Soldiers charge downhill in "Gettysburg."

Soldiers charge downhill in "Gettysburg." (History / July 1, 2013)

It was 150 years ago Monday that the Battle of Gettysburg began and ended two days later on July 3 with Pickett's Charge. But anyone following History's Civil War Today app would know that already.

The channel's iPad app, being offered at a discounted price this week, has been reporting on the Civil War in real time since 2011 — the 150th anniversary of the first shots of the war fired at Fort Sumter on April 12, 1861.

While there were many discussions and retrospectives of the Civil War on the anniversary of its beginning, the remembrances have died down somewhat. But History has continued to remember the war, and by many accounts, this week was considered the turning point.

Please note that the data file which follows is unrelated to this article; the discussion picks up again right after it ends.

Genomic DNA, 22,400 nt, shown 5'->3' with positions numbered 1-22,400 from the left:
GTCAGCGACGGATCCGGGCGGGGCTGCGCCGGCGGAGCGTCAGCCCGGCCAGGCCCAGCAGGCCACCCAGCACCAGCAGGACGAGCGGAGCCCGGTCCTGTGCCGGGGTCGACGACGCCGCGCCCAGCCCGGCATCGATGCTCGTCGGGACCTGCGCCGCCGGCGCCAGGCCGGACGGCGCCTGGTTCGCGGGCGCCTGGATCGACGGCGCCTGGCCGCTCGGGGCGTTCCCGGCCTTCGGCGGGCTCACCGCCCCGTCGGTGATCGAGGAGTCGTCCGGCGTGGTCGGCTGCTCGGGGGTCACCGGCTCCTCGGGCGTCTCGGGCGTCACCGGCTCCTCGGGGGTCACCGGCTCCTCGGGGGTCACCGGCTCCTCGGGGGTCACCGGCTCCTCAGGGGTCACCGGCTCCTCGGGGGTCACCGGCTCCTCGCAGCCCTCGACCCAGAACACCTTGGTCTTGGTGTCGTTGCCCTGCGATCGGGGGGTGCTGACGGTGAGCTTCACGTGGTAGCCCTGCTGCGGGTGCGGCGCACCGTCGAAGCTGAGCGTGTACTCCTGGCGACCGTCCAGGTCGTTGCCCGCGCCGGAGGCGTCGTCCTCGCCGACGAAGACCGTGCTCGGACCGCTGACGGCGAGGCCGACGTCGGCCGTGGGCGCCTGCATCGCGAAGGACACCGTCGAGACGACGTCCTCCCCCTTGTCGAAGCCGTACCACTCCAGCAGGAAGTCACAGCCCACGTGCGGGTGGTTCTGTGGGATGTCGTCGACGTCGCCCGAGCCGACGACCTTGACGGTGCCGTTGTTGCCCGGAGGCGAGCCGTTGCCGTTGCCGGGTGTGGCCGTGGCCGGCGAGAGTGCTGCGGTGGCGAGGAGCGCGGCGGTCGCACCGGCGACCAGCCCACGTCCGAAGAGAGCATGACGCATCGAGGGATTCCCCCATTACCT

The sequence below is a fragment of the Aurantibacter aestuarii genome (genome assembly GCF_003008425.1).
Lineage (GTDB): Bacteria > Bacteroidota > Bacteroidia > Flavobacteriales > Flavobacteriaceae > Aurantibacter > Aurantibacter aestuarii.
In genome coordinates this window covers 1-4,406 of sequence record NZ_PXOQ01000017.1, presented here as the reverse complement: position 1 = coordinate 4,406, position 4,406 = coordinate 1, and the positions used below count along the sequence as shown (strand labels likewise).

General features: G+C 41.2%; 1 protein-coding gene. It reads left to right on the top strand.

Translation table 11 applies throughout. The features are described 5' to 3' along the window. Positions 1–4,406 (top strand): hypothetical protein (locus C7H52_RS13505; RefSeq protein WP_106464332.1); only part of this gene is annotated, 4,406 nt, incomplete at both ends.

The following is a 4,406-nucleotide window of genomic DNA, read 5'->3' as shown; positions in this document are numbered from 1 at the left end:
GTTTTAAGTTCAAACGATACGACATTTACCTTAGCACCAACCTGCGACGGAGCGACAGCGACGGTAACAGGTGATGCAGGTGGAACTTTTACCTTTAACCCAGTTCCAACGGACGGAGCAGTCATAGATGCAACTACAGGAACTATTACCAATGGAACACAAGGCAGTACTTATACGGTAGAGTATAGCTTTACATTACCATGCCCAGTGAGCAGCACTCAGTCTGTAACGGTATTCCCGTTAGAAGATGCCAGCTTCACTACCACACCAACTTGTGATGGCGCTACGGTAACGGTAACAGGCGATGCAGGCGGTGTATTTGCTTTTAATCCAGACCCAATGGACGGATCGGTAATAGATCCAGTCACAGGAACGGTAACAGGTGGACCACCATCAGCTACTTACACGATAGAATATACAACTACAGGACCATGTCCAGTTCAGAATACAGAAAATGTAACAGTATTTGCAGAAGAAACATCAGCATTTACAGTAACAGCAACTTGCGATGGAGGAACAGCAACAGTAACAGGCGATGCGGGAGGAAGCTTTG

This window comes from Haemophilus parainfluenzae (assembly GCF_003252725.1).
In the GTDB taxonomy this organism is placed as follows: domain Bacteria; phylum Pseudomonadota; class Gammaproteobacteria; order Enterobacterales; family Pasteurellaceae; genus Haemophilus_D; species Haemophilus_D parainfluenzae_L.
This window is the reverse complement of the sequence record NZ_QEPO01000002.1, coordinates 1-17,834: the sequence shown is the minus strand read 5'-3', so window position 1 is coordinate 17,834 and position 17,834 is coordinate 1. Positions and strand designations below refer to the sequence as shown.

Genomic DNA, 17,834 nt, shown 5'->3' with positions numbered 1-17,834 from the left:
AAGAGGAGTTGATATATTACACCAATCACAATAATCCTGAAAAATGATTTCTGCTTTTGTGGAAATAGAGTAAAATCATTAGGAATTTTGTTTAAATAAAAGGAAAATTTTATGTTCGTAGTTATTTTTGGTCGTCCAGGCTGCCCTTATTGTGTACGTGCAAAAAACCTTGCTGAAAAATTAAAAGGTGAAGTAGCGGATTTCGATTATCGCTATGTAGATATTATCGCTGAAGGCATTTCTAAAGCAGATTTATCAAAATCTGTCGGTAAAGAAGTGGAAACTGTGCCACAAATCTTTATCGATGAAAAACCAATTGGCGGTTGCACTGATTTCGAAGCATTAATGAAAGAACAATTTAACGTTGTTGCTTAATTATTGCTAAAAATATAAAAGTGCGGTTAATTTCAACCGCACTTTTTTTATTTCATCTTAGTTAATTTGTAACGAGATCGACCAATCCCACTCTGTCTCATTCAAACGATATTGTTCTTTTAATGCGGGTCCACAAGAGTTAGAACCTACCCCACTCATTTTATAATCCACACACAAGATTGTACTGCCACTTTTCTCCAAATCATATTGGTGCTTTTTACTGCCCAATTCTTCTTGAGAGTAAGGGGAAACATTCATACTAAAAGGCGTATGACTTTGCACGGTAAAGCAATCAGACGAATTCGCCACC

Gettysburg was the single bloodiest battle of the entire conflict, and the channel is looking to commemorate it through the app and the "Civil War 150" interactive section of the History website. In addition to the major headlines, the app uses photos, diary entries, updated maps and other documents to illustrate the war's progress in real time.

History approach to the war allows anyone with even a passing interest in the events new insight or facts. Moving beyond the stories of Robert E. Lee or Ulysses S. Grant, readers learn about Mary Virginia "Jennie" Wade, who was the only civilian casualty of Gettysburg. The 20-year-old seamstress was kneading dough to make biscuits for Union soldiers when a stray bullet flew into her kitchen and killed her.

On July 3, the channel will also air "Gettysburg," the 2011 docudrama that followed the stories of eight men present at the battle.

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